Let me set the record straight. I’ve never played Prince of Persia. The original one, I mean. I played the first of the new series and kind of liked it, though wasn’t sure how I felt about the active removal of failure conditions. I understand that killing off the player early and often is a holdover from the arcade era, where it was beneficial to create a game hard enough that the player would have to be put through the same trials over and over again, but not so hard that the player would be driven away.
But this game isn’t from that. I now realize it’s one of the significant influences on one of my favorite 16-bit games, Flashback. But playing this game for the first time, nearly 20 years after it first appeared in MS-DOS form, it feels like a manifesto. It plays like the product of a mind fed up with lunar jumping physics and linear traversal. This game has maps, goes in all directions. Everything is fatal, from a bad fall to guys with swords and spiked pits.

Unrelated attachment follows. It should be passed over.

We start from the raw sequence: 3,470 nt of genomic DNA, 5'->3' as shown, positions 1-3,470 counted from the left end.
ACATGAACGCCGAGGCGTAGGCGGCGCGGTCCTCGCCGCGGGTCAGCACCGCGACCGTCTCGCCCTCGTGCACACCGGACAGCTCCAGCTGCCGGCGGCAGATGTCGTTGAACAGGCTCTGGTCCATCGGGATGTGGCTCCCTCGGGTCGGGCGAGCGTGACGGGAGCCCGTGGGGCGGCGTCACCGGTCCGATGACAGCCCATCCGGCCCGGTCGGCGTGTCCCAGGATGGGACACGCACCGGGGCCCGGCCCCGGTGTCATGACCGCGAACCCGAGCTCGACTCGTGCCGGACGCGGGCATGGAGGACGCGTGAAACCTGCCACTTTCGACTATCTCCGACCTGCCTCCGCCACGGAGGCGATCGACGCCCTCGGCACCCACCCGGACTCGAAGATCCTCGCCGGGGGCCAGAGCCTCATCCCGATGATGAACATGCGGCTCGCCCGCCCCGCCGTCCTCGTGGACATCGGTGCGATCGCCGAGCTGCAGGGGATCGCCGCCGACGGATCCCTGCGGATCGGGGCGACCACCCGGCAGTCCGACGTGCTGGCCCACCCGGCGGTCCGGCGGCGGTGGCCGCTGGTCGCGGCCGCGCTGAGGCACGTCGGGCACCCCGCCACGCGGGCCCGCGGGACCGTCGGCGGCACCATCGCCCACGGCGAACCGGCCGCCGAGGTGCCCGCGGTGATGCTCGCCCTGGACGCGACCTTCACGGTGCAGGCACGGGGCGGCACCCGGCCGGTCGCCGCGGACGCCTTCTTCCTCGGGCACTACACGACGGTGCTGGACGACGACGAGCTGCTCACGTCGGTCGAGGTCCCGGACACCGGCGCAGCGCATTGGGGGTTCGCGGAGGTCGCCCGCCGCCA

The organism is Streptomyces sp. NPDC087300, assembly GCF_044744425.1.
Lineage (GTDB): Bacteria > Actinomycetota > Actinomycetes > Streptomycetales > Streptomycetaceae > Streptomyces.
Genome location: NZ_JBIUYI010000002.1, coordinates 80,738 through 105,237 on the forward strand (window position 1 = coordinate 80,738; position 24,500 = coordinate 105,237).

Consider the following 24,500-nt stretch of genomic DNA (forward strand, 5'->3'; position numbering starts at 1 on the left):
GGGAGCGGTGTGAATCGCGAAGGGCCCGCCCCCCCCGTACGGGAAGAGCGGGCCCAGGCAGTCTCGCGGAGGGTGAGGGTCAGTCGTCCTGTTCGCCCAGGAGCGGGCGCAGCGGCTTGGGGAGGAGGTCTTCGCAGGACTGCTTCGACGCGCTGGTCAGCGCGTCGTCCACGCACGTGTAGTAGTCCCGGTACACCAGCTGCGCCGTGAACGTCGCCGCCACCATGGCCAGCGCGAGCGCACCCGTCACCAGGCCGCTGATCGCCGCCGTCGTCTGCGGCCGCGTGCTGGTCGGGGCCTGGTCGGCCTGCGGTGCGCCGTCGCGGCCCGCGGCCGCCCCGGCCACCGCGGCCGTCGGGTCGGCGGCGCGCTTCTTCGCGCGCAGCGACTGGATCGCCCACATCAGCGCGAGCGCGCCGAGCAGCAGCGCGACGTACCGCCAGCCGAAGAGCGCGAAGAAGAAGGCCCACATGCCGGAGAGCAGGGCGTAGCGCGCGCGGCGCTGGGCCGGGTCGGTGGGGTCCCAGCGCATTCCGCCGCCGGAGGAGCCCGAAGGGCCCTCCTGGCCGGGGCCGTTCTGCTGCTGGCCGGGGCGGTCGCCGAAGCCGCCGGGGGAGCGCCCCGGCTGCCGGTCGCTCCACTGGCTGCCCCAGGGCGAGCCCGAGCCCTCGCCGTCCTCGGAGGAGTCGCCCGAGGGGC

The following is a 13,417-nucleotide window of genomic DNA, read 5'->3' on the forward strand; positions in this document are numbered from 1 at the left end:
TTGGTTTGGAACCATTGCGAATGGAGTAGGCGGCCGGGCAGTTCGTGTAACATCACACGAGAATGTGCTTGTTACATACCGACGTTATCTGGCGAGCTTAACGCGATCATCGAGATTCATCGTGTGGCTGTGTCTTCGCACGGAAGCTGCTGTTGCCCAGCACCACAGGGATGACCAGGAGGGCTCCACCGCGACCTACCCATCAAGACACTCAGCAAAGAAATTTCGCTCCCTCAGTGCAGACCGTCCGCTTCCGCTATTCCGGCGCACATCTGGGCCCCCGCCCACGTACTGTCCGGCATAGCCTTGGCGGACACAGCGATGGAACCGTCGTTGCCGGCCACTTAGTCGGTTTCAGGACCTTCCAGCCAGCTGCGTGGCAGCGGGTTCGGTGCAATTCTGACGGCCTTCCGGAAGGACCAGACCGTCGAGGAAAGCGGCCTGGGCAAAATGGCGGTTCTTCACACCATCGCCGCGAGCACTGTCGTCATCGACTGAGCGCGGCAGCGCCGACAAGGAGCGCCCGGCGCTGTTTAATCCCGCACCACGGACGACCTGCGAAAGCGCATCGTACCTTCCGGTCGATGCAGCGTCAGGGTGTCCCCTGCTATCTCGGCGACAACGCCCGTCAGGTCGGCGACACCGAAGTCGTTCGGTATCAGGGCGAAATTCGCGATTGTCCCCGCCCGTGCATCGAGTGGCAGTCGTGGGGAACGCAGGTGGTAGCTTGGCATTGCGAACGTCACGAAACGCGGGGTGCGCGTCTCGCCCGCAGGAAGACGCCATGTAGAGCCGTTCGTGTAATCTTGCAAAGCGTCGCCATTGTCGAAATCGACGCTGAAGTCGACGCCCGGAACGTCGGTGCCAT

Movement is kind of fluid, where momentum and timing matter. The downside of this is that a number of the jumping puzzles feel really unnecessarily difficult. But I envision a man who is tired of changing direction in the air, of jumping on people’s heads, of the implausibility that at the time had overtaken the entire genre. Where were the real people in platforms?
Mechner demanded something that no other platformer designer at the time did. Plausibility.
What an unusual thing to look for in a game.
Years later, all we have is a few artifacts of his work. Flashback is one, maybe Mirror’s Edge and a few other games. His series has gone on to be about time travel and fighting your evil self and Jake Gyllenhall.
He fought the good fight I guess.